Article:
Project 313 – Post No. 016

There is something comforting about routines. Not all routines, of course, but even then, it depends on the individual and how they see themselves, how they see the world, and how they see themselves in the world. 

There are those for whom the idea of driving to work by the same route, sitting in the same cubicle, and performing the same tasks day in day out sounds like torture. Others might see it as security. And others still might see it as a dream come true. 

I suppose the task has something to do with it, but not always. Approving permits may sound boring to some, but the feeling of power, or perhaps the satisfaction of well-executed responsibility, might imbue some individuals with a sense of purpose that blossoms into pride. In that sense, any task that produces the same feeling of power or of guardianship or duty would be as good as any other that does the same.  

Indeed, such is the very nature of bureaucracy . . . 

Even them who eschew the rigors of routines such as — for instance — people in the arts, or athletes, or anyone in non-traditional vocations, even they will often fall into a routine; usually, one they find comfort in. Some may become superstitious about it or come to believe that a part of their routine is not only necessary but essential for the successful completion of their tasks. 

One of the things I try and do whenever I notice I’ve fallen into a routine is to consciously fight it. Not all routines, because some are useful and there’s little downside to them. 

But, for example, take something like getting the same locker at the gym. The problem with that routine is that lockers are not assigned. That means that occasionally someone else gets “your” locker. That disruption in the routine could cause a slight discomfort. Perhaps even a large discomfort; large enough to wake long-dormant murderous tendencies. 

I don’t like that. I don’t like it because I give someone else a bit of power over me. They wouldn’t even know it, but their use of “my” locker disrupts my routine. Their actions intrude into my awareness. What should be inconsequential now occupies — however minimally — my thoughts. 

The solution? Like I said, I vary the lockers I use. I force myself to “not care” about which locker I use. Do that long enough and — after a while — you really won’t care.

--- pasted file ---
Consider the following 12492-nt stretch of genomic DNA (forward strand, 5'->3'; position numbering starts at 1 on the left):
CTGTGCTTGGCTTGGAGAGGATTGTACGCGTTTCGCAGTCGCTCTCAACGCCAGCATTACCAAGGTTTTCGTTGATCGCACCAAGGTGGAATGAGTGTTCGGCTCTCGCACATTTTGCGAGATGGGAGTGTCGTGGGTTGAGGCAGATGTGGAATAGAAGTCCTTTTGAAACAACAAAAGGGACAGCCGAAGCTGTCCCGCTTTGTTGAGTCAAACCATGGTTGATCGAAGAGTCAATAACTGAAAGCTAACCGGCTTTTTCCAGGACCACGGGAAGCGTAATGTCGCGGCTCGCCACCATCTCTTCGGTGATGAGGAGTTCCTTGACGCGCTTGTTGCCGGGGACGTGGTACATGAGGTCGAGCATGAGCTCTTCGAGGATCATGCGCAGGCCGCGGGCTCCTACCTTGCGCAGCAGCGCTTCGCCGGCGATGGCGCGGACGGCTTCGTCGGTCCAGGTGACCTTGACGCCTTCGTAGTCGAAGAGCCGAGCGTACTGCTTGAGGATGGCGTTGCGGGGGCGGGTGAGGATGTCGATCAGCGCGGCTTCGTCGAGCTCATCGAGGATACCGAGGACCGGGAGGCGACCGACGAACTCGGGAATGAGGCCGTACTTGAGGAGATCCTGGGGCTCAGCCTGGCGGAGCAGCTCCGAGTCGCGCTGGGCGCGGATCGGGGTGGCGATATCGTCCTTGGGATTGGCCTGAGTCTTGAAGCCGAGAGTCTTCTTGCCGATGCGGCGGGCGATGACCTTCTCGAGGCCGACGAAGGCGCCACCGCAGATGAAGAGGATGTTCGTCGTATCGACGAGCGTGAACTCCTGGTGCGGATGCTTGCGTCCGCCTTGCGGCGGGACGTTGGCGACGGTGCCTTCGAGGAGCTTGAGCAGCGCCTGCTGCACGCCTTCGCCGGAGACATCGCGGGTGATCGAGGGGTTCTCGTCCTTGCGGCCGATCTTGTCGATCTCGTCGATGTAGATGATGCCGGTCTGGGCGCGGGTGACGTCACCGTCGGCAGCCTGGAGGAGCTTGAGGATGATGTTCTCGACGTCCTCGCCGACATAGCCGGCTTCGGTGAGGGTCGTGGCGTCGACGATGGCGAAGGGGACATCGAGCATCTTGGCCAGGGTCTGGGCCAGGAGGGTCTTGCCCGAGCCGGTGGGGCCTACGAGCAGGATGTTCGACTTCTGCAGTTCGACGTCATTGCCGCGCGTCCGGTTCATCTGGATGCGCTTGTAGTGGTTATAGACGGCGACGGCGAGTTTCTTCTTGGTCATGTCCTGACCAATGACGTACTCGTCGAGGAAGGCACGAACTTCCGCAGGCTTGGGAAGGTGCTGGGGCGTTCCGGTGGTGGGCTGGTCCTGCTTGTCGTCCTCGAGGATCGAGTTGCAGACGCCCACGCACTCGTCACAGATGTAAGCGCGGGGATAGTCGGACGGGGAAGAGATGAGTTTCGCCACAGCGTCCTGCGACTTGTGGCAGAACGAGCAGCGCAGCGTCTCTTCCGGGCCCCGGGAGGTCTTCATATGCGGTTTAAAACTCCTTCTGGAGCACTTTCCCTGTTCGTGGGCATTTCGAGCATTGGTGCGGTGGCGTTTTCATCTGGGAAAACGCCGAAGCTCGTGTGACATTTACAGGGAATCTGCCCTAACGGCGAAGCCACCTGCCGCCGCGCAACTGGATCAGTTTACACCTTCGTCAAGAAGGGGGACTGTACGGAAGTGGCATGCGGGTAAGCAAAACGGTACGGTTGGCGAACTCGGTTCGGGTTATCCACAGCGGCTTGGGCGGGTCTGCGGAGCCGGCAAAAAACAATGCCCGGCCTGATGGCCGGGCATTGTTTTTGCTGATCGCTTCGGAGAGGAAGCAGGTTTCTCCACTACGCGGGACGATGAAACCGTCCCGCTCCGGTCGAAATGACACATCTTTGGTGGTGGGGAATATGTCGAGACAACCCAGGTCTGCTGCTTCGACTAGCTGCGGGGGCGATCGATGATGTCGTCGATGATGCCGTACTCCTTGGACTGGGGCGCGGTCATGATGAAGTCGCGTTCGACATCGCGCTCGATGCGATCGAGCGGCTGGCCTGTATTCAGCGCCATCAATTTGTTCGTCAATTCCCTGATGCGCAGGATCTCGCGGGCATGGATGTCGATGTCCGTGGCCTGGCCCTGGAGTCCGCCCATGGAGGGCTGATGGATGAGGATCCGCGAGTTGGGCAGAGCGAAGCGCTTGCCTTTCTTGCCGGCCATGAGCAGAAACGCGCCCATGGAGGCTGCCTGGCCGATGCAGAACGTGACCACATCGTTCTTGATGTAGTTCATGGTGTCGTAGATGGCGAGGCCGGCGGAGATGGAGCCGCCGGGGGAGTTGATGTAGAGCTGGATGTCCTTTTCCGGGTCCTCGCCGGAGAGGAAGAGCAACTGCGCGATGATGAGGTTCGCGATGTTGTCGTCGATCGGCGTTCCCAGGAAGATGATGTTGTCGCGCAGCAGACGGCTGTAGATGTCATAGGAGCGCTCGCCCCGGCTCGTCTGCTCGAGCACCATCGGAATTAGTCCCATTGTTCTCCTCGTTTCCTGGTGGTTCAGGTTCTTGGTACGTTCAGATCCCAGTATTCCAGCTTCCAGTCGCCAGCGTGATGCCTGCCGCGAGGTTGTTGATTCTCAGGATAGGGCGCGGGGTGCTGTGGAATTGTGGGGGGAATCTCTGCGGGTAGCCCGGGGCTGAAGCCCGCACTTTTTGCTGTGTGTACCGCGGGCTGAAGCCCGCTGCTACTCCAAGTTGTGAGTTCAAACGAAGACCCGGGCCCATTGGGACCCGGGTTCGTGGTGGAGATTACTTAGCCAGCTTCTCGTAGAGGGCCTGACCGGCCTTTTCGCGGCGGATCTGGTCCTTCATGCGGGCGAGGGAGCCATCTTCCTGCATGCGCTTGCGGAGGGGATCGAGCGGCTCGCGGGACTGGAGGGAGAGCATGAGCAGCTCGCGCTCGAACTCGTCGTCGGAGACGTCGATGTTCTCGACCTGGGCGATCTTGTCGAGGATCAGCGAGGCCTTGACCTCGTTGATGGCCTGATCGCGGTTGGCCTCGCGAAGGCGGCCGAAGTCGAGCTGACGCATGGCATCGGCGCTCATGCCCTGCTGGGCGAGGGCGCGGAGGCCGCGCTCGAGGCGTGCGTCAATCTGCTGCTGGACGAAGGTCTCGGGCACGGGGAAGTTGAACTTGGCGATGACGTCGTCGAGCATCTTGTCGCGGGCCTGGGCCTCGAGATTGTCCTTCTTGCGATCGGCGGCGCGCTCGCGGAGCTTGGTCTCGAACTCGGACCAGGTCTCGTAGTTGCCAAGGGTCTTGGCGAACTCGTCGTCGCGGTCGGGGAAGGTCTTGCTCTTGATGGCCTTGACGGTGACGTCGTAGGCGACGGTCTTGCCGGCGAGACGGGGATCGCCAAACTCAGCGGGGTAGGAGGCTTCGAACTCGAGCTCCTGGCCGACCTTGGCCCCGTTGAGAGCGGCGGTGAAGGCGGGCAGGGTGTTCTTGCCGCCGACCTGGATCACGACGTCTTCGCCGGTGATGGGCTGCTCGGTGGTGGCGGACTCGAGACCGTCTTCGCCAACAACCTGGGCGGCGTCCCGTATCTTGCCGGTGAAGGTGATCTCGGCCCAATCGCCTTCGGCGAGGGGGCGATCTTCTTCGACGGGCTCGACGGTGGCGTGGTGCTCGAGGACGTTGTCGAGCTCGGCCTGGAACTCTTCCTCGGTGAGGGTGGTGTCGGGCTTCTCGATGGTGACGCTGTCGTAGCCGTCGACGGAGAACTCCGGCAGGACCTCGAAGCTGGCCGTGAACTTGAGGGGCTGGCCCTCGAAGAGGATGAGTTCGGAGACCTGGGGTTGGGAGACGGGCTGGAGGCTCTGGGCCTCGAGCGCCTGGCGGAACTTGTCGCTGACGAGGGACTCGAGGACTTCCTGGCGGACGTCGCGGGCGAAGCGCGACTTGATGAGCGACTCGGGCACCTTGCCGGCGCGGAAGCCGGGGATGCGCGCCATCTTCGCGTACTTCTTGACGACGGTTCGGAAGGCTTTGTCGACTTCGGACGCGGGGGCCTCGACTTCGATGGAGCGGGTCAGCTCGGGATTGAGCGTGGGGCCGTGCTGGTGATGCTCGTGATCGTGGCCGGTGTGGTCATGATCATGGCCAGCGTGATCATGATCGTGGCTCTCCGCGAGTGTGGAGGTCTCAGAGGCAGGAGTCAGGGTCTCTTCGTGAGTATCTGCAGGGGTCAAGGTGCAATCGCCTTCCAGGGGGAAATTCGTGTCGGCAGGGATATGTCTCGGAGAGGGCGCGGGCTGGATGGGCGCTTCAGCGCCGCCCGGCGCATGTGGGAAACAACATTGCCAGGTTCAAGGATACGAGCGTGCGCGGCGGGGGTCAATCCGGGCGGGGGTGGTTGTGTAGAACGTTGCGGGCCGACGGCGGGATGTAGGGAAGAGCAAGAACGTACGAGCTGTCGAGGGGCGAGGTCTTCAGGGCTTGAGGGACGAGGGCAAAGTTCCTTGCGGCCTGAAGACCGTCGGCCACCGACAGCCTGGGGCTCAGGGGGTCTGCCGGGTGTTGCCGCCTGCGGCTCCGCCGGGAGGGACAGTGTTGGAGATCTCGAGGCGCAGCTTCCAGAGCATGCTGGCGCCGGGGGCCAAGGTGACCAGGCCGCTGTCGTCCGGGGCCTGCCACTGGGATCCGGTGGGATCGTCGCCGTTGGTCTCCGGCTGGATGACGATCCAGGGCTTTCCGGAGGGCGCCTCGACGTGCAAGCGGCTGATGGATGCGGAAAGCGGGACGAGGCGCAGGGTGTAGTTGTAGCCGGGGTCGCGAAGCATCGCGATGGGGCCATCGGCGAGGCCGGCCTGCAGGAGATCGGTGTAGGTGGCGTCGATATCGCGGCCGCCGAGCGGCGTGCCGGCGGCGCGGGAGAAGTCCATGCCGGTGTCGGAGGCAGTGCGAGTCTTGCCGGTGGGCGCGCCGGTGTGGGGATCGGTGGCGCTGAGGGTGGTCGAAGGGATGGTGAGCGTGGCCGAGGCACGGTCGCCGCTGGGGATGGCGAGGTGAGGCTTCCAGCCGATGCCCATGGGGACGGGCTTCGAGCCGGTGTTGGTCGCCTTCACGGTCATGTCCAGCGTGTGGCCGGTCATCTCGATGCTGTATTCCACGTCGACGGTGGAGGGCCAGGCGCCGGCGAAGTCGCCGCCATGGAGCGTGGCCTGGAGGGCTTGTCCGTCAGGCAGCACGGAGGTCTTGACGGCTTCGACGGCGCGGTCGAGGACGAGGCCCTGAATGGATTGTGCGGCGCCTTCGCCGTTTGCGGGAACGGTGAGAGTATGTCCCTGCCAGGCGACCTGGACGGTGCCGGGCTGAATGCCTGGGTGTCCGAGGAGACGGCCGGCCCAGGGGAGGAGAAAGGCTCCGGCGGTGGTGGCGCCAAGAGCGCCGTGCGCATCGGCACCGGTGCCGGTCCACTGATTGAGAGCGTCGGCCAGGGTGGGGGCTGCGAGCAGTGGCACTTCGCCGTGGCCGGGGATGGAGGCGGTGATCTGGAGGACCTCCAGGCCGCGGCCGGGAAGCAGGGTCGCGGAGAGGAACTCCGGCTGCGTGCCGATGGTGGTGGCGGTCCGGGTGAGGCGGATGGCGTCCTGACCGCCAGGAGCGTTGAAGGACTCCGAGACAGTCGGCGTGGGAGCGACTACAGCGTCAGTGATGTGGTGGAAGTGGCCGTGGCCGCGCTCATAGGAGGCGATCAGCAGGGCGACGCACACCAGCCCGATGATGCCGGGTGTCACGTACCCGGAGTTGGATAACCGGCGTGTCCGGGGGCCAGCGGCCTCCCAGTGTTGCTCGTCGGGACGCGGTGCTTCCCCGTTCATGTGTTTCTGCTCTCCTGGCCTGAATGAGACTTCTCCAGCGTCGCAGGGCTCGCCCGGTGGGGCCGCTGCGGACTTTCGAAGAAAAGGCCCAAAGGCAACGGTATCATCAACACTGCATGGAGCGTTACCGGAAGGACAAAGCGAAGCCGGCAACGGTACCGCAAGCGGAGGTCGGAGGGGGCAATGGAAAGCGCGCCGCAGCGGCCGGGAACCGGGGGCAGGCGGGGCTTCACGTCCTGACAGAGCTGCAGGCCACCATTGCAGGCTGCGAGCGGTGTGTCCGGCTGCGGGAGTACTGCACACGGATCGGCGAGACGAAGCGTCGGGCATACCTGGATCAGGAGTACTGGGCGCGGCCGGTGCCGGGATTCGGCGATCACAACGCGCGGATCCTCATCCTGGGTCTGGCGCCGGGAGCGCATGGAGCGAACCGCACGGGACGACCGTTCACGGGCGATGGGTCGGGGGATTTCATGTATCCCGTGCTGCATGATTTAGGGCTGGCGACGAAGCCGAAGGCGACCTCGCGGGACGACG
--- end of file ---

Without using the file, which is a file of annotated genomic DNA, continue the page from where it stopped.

I still rank stuff. I prefer one shower stall over another (it has to do with water flow and dispersion spray — I have a ranking for all the available showers stalls, from “most preferred” to “oh, hell no!”), I have preferred parking places (it has to do with minimizing the odds of someone denting our car), I have preferred restaurants and while I don’t object to trying new restaurants, they immediately get ranked and the ranking determines the frequency of visits. 

Anyway . . . routines; try breaking them. It helps you see things differently and be more aware of what’s going on around you.

. . . wow; I could have said that right off the bat and spared readers the long tirade here. 

And now, the photo. That, my friends, is the famous Aldis lamp that signaled the Brittish were coming by land. Or, was it by sea? Am I confusing it with Captain Ahab’s lamp when he was looking for the honest man? No, wait . . . that was Diogenes when he had been swallowed by a whale. No, no, that was Job hunting whales . . . You know what, it doesn’t matter. It’s a lamp. Just a lamp.   

Project 313 016

We’ve been at the new place for almost a month now. We have a routine of sorts but we’re still tweaking it. Don’t worry, this is one of them useful routines. Also, since the major feature of the routine is to hit the gym, we’re not all that bothered when it gets disrupted. 

I’m still not as productive as I used to be, mostly because I’m easily distracted by all manner of things. I’m almost back to reading all the blogs I subscribe to, but I’ll be dropping a few because the number of blogs I’m now following has grown to something that is not readily manageable. 

In fact, one of the reasons I’m not writing (I’ve not written any fiction for a number of months now) is because I have (self-imposed) obligations depriving me of large blocks of uninterrupted time. Some people can write snippets at a time, but my writing tends to be in large uninterrupted chunks . . . chunks I’m finding difficult making time for.  

More and more, I’m thinking it may be time to take a break from the Internet and realign my priorities to address my needs and wants. We’ll see. 

Been there, done that . . . wait; I don’t know any rich people. I mean, a few who are comfortable, but rich? Not that I know of. But, boy, if I did know any, I’d probably shoot up to 190 or 200 pounds. I’d have to buy a whole new wardrobe . . . elastic stuff so it could grow with me. 

One thing I have no problem doing are these doodles. They just keep flowing. I suppose one has to be thankful for even the small and insignificant things in life. 

Time A-Plenty

And . . . that’s it

Some of these posts will likely be longer as the mood hits me, but most will be thus; short, uninteresting, bland, and relentless.

You can read about Project 313 HERE.

That’s it. This post has ended . . . except for the stuff below.


Note: if you are not reading this blog post at, know that it has been copied without permission, and likely is being used by someone with nefarious intention, like attracting you to a malware-infested website.  Could be they also torture small mammals.


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If you wish to know more, please read below.

About awards: Blogger Awards
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Note: to those who may click on “like”, or rate the post; if you do not hear from me, know that I am sincerely appreciative, and I thank you for noticing what I do.